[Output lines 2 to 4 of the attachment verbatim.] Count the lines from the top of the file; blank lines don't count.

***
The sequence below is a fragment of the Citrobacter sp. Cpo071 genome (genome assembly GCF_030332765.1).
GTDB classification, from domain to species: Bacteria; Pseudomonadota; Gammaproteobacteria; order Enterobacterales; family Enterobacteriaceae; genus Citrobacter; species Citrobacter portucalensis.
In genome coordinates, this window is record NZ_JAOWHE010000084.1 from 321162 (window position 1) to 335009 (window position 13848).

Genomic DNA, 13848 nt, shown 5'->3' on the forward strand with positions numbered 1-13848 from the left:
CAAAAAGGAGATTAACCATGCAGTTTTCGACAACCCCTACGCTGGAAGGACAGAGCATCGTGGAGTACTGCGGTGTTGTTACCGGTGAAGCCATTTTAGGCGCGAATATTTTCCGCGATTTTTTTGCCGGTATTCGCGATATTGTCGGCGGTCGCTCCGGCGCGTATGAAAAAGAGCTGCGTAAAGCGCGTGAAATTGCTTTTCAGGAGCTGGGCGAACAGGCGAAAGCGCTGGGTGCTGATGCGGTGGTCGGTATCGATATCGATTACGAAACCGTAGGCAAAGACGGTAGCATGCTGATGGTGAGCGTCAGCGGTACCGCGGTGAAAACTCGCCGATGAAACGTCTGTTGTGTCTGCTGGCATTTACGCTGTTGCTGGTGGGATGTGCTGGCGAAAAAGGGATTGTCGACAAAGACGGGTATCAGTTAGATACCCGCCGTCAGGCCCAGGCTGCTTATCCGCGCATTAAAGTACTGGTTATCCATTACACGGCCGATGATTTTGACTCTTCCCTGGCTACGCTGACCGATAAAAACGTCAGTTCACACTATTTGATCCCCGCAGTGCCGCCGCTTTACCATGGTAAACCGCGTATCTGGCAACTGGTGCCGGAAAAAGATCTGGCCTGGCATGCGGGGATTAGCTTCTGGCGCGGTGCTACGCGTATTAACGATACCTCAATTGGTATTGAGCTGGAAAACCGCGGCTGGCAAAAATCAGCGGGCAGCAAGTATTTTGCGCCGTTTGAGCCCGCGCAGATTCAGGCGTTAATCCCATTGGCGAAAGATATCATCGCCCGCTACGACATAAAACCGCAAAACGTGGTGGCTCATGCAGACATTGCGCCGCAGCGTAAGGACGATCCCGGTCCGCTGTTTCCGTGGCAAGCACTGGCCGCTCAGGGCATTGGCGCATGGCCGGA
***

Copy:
GTDB classification, from domain to species: Bacteria; Pseudomonadota; Gammaproteobacteria; order Enterobacterales; family Enterobacteriaceae; genus Citrobacter; species Citrobacter portucalensis.
In genome coordinates, this window is record NZ_JAOWHE010000084.1 from 321162 (window position 1) to 335009 (window position 13848).

Genomic DNA, 13848 nt, shown 5'->3' on the forward strand with positions numbered 1-13848 from the left: